Harold Mitchell is first seen as one of the four poker players in the third scene. The players speak coarsely, enjoying primitive, direct humor, mixing it with the cards, chips, and whiskey — that is, all except Mitch. He seems to be somewhat different. He is first distinguished from the other three when he is teased about his concern for his mother. He excuses this soft-heartedness by explaining that she is ill and unable to sleep until he comes in at night. In disdain, the hot-tempered Stanley tells him to go home. A few lines later, a second aspect of Mitch is revealed as he meets Blanche DuBois. His awkward courtesy and embarrassment show a consciousness of manners seldom seen in that raffish section of New Orleans. Blanche is quick to notice the hint of sensitivity in him that makes him seem superior to the others. Although he carries a silver cigarette case engraved with a quote from a sonnet, his words describing the romance and sorrow that inspired it seem trite and inadequate. At this point, Blanche provides the imagination and sympathy, while Mitch answers with his characteristically sincere commonplaces. His sensitivity appears rather clumsy in comparison, but he does half-apologize, saying that Stanley and his friends must strike Blanche as a pretty rough bunch. Mitch's awkward imitation of the romantic gestures of Blanche is shown in the stage direction of this scene. He is a "dancing bear" following the steps of her waltz. But this first appearance does characterize Mitch as the most sensitive member of the Kowalski world.
Mitch's limitations become more and more apparent as the play progresses, especially as Blanche believes she has found in him the kindness she so desperately needs. He is the representative of the decent gentleman who could save Blanche from the past from which she is trying to flee. However, we must remember that it is only in the rough society of men like Stanley that Mitch can be considered a valuable discovery. Blanche would be more aware of the differences in education and temperament if she were not in such immediate danger of breaking down emotionally. In the sixth scene, as they return from an evening at the amusement park, one sees the disparity in their intellects. Mitch only dimly feels that Blanche is laughing at him as he says he has never met anyone like her. She has succeeded in presenting a convincing image of innocence and sincerity; he accepts the appearance in tolerant good nature. The respect he affords her in not attempting to make love to her again separates him from Stanley. There is a contrast between his proud discussion of his physique and his mild request that Blanche can "just give him a slap" when he steps out of bounds. One is impressed by the wide gap of perception between him and Blanche. She is playing a role with demureness and delicate deceit while Mitch talks of himself in the bragging fashion of a young boy.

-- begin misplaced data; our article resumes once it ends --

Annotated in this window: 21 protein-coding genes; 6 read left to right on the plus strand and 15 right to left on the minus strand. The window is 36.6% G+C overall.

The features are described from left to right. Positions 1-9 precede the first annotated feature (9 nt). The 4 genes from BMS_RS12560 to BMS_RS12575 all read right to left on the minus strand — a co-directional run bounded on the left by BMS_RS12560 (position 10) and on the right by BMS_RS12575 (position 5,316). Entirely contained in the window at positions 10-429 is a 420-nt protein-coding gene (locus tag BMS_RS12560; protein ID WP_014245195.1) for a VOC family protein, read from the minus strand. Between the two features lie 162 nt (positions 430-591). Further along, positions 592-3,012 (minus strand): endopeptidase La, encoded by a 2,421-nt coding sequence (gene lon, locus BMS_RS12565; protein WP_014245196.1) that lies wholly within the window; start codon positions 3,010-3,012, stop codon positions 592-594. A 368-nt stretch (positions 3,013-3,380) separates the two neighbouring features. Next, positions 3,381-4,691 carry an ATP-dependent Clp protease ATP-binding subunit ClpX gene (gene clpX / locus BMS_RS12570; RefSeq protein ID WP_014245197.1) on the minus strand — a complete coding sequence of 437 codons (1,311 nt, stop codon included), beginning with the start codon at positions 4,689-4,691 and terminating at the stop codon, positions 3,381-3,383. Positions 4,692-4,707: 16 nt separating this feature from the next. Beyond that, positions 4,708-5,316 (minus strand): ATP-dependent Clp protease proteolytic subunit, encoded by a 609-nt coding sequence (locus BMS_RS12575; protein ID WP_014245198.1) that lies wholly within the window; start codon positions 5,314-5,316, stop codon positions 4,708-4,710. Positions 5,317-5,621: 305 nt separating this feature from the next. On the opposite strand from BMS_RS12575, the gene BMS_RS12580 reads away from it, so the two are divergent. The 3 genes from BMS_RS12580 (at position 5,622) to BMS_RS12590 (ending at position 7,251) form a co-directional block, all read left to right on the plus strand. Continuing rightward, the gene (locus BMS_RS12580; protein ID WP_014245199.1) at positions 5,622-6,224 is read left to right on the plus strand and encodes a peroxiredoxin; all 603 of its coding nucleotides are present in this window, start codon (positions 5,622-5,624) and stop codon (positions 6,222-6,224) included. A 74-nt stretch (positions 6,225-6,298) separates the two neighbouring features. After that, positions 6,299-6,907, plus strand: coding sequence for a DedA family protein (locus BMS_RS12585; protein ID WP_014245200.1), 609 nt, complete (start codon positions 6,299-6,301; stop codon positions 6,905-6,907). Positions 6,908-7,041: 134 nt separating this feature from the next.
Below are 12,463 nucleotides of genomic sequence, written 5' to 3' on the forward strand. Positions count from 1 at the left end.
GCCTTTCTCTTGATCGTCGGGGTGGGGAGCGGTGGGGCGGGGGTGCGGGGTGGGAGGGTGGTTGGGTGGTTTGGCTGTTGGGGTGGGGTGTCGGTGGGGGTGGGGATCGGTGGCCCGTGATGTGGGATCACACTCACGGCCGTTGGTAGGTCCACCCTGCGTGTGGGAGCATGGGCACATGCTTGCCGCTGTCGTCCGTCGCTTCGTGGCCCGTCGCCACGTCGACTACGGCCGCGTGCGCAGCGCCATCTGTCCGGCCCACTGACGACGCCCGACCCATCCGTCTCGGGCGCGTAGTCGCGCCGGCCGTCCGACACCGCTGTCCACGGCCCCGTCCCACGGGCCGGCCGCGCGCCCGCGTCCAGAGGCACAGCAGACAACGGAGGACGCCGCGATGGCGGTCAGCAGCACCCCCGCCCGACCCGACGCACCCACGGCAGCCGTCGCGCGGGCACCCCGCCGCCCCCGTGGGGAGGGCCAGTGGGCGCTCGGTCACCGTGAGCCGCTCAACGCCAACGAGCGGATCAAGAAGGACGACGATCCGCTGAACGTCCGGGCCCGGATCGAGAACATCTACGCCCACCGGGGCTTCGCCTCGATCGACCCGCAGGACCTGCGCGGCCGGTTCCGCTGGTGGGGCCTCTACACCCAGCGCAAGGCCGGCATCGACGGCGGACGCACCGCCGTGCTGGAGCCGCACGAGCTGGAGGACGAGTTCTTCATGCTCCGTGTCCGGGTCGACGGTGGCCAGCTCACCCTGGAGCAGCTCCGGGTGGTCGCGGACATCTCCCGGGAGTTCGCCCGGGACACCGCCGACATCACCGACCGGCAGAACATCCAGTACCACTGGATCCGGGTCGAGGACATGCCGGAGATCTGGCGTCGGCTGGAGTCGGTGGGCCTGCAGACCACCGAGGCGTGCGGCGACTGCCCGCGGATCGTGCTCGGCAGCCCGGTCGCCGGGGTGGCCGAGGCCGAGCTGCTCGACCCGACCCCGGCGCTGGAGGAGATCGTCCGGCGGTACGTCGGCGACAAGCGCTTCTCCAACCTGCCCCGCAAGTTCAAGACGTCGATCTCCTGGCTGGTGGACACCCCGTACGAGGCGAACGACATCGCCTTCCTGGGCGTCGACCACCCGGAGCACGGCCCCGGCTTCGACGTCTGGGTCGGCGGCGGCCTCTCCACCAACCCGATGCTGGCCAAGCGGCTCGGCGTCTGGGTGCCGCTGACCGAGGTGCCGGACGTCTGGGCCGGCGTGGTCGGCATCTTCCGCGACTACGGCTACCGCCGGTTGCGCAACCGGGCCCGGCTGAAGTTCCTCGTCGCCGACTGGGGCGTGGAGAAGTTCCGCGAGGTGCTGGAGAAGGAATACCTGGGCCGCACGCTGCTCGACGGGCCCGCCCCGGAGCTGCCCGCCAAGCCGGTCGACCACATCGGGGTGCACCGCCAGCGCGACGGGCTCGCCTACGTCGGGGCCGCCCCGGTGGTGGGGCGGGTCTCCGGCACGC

As soon as Mitch mentions his mother, Blanche draws him to the subject of love, seeing in him a warmth and "capacity for devotion." She tells him at last the story of her early marriage, in which lies the source of her torment. Mitch again responds awkwardly but is deeply moved. His sympathy and momentary understanding are sincere. At that point, he is at his highest in the play, although brought there by the influence of Blanche. It is in the denouement that he is again won over by the power of the world of Stanley, but for a brief moment Mitch had the possibility of saving the fragile Blanche and of being redeemed by her. The very characteristics that make him ordinary would have been indispensable to her — his honesty, stability, loyalty, and love. It is consistent with his lack of imagination that he should leave Blanche when confronted with her past. He could not see through her acting during the summer, for she herself had come to believe in her role. Her world where truth and fiction are blended was incomprehensible to him. Mitch failed to understand that Blanche could sincerely tell him, "Never inside, I didn't lie in my heart." His world crumbled, and he was unable to perceive the actual depth of Blanche's feelings.
In the last scene Mitch is once again playing poker, moody and ill-tempered. He bursts out at Stanley angrily, betraying his uneasiness. He is unable to concentrate on the game when he hears Blanche's voice, although several weeks have passed since their previous meeting. By staring down at his hands on the table, he is able to maintain the control he loses a few minutes later. Alone in his sympathy for Blanche, especially as he understands her aversion to this destructive environment, he lashes out wildly at Stanley. He seems to blame Stanley for interfering with a relationship that should have been left alone, but then he collapses in ineffectual sobs. Mitch fails by realizing too late the vulnerable beauty of Blanche and thus, he is left as lonely and alone as Blanche.